House Speaker Nancy Pelosi revealed a bill on Monday to create a Democratic-controlled select House committee to investigate the Jan. 6 Capitol riot after Republicans blocked a proposal that would have given them more control over a bipartisan, bicameral commission look into the attack.
And in a twist, Pelosi is “seriously considering” appointing a Republican to the body, which would give the committee closer to even-partisan representation while still allowing Democrats more power than they would have had in the failed Jan. 6 commission.
“Sadly, as of last week, there remains no prospect for additional votes from Republican Senators to create the National Commission to Investigate the January 6th Attack on the United States Capitol Complex,” Pelosi said in a statement on Monday. “January 6th was one of the darkest days in our nation’s history. It is imperative that we establish the truth of that day and ensure such an attack cannot again happen. The Select Committee will investigate and report upon the facts and causes of the attack and report recommendations for preventing any future assault.”
Text of the bill proposal allows Pelosi to appoint 13 members, with five of those being appointed after “consultation” with Republican Minority Leader Kevin McCarthy.
Members of the committee will be tasked with reporting on the “facts, circumstances, and causes relating to the January 6, 2021, domestic terrorist attack upon the United States Capitol Complex,” including “facts and causes relating to the preparedness and response of the United States Capitol Police and other Federal, State, and local law enforcement agencies in the National Capital Region and other instrumentalities of government, as well as the influencing factors that fomented such an attack on American representative democracy while engaged in a constitutional process.”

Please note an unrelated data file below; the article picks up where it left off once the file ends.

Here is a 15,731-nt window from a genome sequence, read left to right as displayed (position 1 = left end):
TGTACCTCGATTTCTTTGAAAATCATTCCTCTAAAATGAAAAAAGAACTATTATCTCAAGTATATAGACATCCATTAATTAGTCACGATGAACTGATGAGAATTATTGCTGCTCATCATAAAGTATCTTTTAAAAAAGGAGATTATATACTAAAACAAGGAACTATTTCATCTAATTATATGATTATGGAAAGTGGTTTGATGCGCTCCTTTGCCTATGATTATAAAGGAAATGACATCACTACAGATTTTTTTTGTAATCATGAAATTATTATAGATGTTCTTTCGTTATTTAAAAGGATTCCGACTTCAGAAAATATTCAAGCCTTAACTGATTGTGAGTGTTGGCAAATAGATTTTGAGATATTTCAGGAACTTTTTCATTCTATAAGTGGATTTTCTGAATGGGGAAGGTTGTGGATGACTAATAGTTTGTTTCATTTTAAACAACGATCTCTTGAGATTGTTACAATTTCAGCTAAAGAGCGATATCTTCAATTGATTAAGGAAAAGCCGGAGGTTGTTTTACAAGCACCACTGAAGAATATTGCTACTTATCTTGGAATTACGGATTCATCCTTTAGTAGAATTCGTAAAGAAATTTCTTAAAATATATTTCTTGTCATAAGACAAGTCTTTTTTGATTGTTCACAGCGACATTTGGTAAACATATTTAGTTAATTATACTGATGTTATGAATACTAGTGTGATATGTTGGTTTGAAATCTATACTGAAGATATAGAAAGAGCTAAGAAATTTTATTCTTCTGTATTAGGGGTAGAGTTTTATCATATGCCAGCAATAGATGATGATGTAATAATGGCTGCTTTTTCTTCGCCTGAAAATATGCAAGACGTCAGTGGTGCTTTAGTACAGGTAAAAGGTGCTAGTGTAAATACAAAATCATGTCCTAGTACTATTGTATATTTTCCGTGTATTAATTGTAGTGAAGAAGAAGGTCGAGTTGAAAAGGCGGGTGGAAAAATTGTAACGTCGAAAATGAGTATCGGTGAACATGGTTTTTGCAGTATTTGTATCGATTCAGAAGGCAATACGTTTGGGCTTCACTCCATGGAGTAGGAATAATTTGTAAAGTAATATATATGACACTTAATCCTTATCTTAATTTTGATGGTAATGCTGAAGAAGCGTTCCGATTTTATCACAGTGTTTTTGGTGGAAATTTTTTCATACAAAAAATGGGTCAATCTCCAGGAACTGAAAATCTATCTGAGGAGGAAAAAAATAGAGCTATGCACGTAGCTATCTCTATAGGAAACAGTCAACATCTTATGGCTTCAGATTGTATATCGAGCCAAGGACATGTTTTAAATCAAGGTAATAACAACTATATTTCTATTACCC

The bill would also authorize the committee chair to issue subpoenas and order dispositions without input from the Republican minority.
The House is expected to vote on the resolution on Wednesday.
Even if Pelosi does choose a Republican to fill one of her eight slots and create the committee with six Republicans and seven Democrats, the Democrats on her select committee will have far more power than they would have had in the bipartisan Jan. 6 commission bill blocked by Senate Republicans last month.
That commission bill would have created a body with even-partisan appointments, with input from Senate leaders. It also would have required bipartisan consensus on the issuance of subpoenas and mandated the commission complete a final report by Dec. 31, 2021, which would be before the 2022 campaign season gets into full swing.
Unlike the bipartisan Jan. 6 commission proposal, Pelosi’s select committee has no end date to submit a report.
Top Republicans Pelosi may be considering to put on the committee are likely those most outspoken about former President Donald Trump’s role in the attack, such as Rep. Liz Cheney of Wyoming, whom Republicans ousted from her No. 3 leadership position over her vocal criticism of Trump and the riot earlier this year.
Cheney told reporters on Monday evening that whether she would serve on the committee is "up to the Speaker," adding that she has not spoken to Pelosi about it.
Last week, McCarthy dismissed Pelosi’s expected announcement of a select committee.
“The speaker has never talked to me about it. I haven't seen the structure of what it does or anything else. I won't go there,” McCarthy told reporters. “I recommend you read the work that the bipartisan committees in the Senate have done.”
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Original Author: Emily Brooks